Houston may implement hiring freeze

HOUSTON In the City Hall rotunda Wednesday, dozens of city employees gathered to make a point that they know the city's budget is stretched. Employees are actively trying to come up with ideas to save money and jobs.

"We as city employees are committed to providing ongoing quality services, saving money, and yes, making money for our city," said Jeri Talley of the Houston Employees Union.

Upstairs, council members were spending hours trying to pass the city budget. Among the many changes are to cap the total number of city employees at current levels. The mayor said this will keep the city from implementing pay cuts, and will increase productivity.

"Either we freeze or lower our pay, or we respond to more services by working harder," said Mayor Bill White.

The debate of whether to add back $14 million in police overtime funding is expected is expected to cause controversy. However, a small item of spending for diversity training in the Houston Fire Department has already the subject of debate.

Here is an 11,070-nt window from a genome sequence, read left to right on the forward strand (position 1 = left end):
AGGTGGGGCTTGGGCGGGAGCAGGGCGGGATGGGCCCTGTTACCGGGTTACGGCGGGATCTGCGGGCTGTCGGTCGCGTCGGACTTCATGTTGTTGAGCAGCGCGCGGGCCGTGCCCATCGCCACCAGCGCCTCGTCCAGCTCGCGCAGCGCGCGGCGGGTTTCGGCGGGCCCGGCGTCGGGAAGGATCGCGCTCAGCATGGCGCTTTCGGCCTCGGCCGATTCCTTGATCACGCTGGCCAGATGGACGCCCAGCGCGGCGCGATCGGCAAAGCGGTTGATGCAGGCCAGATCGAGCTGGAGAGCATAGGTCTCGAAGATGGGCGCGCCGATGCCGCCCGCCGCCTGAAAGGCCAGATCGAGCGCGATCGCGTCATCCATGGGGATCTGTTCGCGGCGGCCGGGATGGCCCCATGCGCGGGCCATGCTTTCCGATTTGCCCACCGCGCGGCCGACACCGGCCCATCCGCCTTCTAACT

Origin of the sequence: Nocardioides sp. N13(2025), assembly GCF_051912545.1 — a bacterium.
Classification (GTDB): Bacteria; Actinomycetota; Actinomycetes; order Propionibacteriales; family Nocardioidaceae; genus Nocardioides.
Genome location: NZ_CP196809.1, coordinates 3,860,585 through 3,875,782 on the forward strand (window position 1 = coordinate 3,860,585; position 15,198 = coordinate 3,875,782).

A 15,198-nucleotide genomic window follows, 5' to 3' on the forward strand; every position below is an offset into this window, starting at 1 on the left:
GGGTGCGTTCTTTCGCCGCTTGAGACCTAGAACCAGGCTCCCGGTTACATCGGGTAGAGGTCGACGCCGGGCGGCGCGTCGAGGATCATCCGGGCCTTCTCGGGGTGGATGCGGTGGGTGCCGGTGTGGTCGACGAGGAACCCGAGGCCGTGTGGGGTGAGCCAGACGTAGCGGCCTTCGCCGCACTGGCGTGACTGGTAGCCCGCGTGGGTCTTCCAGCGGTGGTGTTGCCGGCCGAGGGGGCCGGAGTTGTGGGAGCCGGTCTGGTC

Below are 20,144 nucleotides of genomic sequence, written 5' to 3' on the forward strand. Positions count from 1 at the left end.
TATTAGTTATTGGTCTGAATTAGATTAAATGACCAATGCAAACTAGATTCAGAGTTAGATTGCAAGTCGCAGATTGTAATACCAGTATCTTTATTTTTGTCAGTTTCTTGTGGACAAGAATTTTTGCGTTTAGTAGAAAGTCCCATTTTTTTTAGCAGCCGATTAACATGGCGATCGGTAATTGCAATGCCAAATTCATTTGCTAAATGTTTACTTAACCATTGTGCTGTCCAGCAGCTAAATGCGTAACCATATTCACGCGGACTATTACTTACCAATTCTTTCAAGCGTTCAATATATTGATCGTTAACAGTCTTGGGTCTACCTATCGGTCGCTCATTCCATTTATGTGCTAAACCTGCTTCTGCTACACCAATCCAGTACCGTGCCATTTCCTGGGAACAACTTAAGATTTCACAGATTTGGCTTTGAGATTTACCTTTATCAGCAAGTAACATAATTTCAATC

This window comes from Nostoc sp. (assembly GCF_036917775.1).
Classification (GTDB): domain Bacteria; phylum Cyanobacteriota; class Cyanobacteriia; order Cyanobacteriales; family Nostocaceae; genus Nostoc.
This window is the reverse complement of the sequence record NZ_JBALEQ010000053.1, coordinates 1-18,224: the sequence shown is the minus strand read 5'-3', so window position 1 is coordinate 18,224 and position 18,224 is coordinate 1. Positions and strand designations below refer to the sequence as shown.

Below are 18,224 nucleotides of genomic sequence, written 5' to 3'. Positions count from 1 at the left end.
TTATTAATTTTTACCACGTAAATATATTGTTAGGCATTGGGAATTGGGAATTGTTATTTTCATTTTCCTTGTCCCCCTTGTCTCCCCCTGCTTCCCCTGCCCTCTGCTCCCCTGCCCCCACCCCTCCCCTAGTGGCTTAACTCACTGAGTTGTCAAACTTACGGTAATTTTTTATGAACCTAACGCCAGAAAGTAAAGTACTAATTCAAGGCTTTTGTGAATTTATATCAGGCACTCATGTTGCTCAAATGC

"I want to make sure we don't sound disrespectful of the fire department for the work they've done, and the work they need to do," said Mike Sullivan of the Houston City Council.

The call for training stems from an ongoing debate over an alleged noose found in a firefighter's locker. In the end, out of a $2 billion budget, only $80,000 will be spent on training.

"I think this is called for, needed, and appropriate," said Melissa Noriega of the Houston City Council.

As far as city employees go, there are no plans for layoffs. Employees are forming a task force where they will offer suggestions on ways to save money and boost revenue for the city. They expect to do that for the coming months.

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